Carlton county, Minnesota

Wrenshall farm experiments with Siberian honeyberries

On Thursday, July 11, Wrenshall’s Farm LoLa was buzzing with activity, as pickers harvested its newest offering: honeyberries.

“It’s like a blueberry meets a SweeTart,” Farm LoLa owner Jason Amundsen said as he tasted a freshly picked berry. Honeyberries are a shrub native to Siberia, Poland and northern Japan that Amundsen has tried to add to the roster of berries available at Farm LoLa in the last few seasons.

Farm LoLa started as the “pick-your-own berry wing” of Locally Laid Egg Co.. Locally Laid sells eggs from pasture-raised chickens to local restaurants and supermarkets. The farm started with raspberries and blueberries, beginning its honeyberry experiment in 2016 after working with a consultant in Scotland.

Amundsen said he believed the climate of north-eastern Minnesota was similar enough to Siberia - honeyberries can survive in temperatures as cold as 47 degrees below zero- but the experience hasn’t been without challenges.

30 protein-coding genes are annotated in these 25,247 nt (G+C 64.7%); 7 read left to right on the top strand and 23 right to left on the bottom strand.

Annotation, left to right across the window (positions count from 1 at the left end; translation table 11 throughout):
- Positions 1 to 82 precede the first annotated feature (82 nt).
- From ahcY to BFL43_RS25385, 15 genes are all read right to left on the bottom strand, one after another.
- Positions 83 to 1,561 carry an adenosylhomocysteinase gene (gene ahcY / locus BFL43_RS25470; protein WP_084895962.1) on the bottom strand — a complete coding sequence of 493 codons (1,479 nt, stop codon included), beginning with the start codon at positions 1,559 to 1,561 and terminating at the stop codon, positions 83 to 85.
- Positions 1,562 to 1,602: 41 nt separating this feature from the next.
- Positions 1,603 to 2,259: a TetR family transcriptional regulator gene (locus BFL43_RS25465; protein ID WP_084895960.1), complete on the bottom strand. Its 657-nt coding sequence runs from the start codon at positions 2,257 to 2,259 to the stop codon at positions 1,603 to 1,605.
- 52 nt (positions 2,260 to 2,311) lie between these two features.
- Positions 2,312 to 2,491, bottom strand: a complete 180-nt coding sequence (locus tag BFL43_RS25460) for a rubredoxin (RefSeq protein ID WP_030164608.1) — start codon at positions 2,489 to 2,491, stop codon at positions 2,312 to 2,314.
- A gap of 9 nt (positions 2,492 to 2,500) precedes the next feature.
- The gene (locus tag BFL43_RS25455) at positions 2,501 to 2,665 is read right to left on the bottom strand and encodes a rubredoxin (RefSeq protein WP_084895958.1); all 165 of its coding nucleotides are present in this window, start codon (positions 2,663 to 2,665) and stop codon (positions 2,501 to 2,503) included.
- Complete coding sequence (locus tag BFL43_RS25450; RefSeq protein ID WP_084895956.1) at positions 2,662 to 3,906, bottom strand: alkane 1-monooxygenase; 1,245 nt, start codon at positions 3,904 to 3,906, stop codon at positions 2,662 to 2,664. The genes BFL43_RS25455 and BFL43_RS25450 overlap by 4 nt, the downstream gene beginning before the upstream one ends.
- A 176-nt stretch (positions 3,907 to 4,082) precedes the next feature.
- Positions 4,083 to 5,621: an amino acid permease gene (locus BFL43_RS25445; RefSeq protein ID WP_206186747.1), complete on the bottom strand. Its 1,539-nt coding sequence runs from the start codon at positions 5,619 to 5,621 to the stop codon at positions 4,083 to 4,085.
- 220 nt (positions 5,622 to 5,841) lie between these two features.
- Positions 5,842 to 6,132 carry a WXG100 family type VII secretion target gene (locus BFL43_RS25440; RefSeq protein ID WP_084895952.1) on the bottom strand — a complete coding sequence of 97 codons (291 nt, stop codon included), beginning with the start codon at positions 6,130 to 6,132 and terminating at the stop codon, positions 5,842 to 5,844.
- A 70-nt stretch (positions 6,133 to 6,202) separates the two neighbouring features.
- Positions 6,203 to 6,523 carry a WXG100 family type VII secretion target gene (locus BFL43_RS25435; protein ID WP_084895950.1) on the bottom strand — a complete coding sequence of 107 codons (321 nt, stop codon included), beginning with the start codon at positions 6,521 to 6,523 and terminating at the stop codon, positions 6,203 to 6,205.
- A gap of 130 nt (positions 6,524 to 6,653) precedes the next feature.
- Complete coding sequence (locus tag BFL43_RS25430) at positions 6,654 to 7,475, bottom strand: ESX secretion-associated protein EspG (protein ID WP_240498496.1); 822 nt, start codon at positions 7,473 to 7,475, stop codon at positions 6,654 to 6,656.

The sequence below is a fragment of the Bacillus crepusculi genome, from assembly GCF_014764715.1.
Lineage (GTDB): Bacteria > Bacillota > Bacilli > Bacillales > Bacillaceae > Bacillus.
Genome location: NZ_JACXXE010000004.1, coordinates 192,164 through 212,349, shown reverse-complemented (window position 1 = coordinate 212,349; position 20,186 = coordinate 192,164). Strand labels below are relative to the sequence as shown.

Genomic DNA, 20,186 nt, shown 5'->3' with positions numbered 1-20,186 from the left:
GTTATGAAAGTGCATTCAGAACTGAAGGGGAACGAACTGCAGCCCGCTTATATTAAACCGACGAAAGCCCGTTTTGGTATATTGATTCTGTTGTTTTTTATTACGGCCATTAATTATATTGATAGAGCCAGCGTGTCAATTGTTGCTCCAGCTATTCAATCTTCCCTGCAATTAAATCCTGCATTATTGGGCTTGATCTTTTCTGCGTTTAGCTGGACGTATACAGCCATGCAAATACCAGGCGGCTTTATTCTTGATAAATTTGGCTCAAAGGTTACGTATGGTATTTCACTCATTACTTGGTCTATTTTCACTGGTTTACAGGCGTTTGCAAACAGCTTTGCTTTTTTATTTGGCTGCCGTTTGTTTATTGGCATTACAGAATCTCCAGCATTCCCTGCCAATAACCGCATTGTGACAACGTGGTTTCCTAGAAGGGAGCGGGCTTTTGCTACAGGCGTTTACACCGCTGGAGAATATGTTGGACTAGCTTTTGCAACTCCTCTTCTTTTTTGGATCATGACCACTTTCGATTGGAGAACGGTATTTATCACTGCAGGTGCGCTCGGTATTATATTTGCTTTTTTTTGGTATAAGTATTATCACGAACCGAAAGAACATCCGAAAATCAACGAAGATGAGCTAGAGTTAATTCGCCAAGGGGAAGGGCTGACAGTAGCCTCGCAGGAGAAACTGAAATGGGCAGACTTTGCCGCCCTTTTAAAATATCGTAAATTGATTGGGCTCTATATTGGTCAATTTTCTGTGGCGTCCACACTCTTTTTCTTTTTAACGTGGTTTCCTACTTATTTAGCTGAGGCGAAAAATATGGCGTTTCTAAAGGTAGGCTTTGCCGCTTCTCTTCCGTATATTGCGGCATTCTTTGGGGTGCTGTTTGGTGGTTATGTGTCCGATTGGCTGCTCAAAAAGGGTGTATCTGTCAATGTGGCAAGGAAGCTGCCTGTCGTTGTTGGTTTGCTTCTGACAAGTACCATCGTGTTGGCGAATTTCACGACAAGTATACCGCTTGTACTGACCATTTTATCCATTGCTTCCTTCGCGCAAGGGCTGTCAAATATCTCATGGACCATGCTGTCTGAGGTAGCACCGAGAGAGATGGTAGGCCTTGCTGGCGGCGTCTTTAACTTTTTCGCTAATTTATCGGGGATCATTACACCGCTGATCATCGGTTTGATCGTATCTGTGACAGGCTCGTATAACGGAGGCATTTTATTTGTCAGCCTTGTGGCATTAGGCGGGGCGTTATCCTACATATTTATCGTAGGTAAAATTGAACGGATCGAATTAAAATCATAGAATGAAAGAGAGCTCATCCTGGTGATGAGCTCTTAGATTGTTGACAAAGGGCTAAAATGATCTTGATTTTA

“We’ve made so many mistakes. It’s been a very humbling experience,” Amundsen said. “You can’t go to the (University of Minnesota) Extension or the Department of Agriculture to ask how to grow honeyberries because nobody is doing it here.”

Amundsen planted 10 acres of honeyberries at Farm LoLa, but getting to the point of harvest provided plenty of challenges. Farm LoLa has seven types of honeyberries growing, with the wojtek and ruben varieties quickly becoming the most productive.


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